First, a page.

As the world becomes smaller and the volume of travel picks up again after Sept. 11 and the Iraq war, the number of foreign travelers (from the United States and other countries) will again create the need for DCC in Europe. Using the old European model in the United States seems to make sense. Travelers from Europe and Asia make up a large portion of U.S. travelers. (Visa reports 5 percent overall, but we’ve seen as much as 30 percent depending on the location.) It truly looks like DCC is a great opportunity to serve your overseas guests and make some extra money along the way. Now for something blue. U.S. merchants, unlike their European counterparts, have never had to deal with multiple currencies. All of their systems at the point of sale handle U.S. dollars only. That of course is reasonable since until now 100 percent of their transactions have been in dollars. Having to handle multiple currencies means more accounting work.

But, if your property does $1 million a month in credit cards means that from $50,000 to $300,000 are foreign transactions and you can make from $250 to $1,500 or more a month, roughly $3,000 to $18,000 per year. That’s green, not blue.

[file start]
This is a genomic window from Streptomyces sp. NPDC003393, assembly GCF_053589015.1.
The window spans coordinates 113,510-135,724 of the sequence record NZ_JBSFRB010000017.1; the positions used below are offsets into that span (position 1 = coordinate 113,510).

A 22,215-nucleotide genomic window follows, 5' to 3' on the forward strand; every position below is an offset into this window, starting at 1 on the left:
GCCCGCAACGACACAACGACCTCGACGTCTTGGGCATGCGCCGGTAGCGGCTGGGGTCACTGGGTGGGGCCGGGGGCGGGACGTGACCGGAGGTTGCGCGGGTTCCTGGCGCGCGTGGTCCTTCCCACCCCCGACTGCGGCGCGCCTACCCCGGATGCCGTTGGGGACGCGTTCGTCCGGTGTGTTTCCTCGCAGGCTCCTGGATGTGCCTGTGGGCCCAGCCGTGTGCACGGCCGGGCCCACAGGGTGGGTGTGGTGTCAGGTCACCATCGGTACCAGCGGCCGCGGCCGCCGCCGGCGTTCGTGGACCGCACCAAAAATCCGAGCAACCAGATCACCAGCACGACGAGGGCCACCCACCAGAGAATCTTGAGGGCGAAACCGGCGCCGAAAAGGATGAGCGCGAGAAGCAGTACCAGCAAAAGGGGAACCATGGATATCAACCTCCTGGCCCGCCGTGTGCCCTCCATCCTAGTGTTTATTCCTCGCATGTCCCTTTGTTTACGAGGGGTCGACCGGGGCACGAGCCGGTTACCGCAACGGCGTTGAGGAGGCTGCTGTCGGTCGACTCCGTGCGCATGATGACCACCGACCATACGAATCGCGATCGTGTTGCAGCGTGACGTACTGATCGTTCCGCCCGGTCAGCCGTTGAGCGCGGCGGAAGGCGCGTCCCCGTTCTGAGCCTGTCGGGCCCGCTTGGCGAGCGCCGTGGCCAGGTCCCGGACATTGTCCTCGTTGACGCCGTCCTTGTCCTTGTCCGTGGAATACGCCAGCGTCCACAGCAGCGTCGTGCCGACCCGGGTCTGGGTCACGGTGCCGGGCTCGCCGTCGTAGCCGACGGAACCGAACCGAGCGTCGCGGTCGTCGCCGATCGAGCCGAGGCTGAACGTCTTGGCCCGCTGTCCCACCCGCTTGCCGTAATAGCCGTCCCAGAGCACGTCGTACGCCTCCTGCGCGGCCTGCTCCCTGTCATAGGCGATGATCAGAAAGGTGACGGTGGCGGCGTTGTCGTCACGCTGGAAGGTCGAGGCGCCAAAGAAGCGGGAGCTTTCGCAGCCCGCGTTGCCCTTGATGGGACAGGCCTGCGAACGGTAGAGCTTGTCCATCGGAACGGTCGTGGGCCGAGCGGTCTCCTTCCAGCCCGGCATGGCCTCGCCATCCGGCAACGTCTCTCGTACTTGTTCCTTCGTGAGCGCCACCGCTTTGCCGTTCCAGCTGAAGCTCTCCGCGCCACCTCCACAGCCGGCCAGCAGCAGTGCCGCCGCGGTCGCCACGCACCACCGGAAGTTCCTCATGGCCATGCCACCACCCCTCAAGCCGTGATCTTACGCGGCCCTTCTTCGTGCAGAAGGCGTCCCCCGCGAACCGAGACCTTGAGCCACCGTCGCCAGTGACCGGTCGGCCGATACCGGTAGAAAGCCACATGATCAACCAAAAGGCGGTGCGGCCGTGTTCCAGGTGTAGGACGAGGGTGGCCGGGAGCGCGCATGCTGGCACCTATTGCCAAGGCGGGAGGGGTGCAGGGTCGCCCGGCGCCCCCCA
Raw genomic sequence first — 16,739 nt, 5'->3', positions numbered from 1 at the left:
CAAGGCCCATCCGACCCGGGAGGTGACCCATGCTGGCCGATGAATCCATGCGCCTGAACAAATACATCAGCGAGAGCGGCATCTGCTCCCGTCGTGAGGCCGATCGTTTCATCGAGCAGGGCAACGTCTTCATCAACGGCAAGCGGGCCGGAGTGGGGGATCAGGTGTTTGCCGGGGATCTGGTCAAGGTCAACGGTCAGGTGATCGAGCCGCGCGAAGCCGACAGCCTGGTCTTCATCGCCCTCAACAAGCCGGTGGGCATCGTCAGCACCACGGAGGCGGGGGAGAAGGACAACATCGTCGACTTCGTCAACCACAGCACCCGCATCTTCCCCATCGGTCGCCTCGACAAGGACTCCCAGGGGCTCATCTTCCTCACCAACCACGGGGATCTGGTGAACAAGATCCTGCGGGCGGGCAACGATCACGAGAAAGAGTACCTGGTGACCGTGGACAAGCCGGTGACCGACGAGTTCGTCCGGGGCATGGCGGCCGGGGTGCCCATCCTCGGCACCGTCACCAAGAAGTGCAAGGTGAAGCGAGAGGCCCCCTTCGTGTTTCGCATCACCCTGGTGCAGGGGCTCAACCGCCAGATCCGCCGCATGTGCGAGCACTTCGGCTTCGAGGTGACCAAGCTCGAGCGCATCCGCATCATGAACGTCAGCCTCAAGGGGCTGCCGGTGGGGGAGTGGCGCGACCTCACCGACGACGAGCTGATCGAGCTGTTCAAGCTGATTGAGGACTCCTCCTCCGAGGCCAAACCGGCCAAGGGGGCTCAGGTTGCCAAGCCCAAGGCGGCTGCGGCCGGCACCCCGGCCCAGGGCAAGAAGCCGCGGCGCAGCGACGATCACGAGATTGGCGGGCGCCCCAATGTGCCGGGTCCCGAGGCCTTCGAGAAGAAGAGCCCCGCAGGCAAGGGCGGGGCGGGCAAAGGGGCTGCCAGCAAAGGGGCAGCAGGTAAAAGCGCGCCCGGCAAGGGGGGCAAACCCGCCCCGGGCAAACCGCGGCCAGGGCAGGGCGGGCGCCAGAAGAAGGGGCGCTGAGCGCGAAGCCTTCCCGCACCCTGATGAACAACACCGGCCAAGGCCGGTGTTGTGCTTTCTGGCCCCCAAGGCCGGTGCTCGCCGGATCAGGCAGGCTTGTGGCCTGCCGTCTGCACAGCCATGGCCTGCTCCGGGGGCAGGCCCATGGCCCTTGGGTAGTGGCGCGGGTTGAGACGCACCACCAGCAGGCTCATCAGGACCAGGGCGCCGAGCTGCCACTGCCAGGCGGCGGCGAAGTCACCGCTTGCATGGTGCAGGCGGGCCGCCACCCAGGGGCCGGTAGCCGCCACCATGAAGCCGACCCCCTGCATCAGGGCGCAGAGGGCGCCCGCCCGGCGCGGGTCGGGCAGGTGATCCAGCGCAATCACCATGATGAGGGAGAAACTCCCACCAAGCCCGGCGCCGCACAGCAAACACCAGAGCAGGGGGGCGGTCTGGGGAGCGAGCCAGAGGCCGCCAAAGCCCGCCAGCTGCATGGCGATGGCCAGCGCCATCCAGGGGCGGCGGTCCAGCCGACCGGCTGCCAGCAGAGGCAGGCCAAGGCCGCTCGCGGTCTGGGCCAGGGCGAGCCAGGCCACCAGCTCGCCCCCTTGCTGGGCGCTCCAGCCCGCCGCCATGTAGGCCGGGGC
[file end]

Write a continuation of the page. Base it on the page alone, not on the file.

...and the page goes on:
All of this works just fine until you have to refund money either because of a mistake that was made because of a charge back or bill back. The question is how do you refund the money; in U.S. dollars according to your accounting or in the customer’s native currency? You have improved the customer experience by providing DCC, but what has that done to your accounting? The customer has seen the amount in his or her native currency. So you must give the refund in the native currency, right? Right, but that can be all wrong if time has passed and the exchange rate has changed. This means you are giving back more in dollars than the guest was originally charged just to be able to give back his or her money in his native currency. That can cost you money, but how much? Only the world money markets can answer that.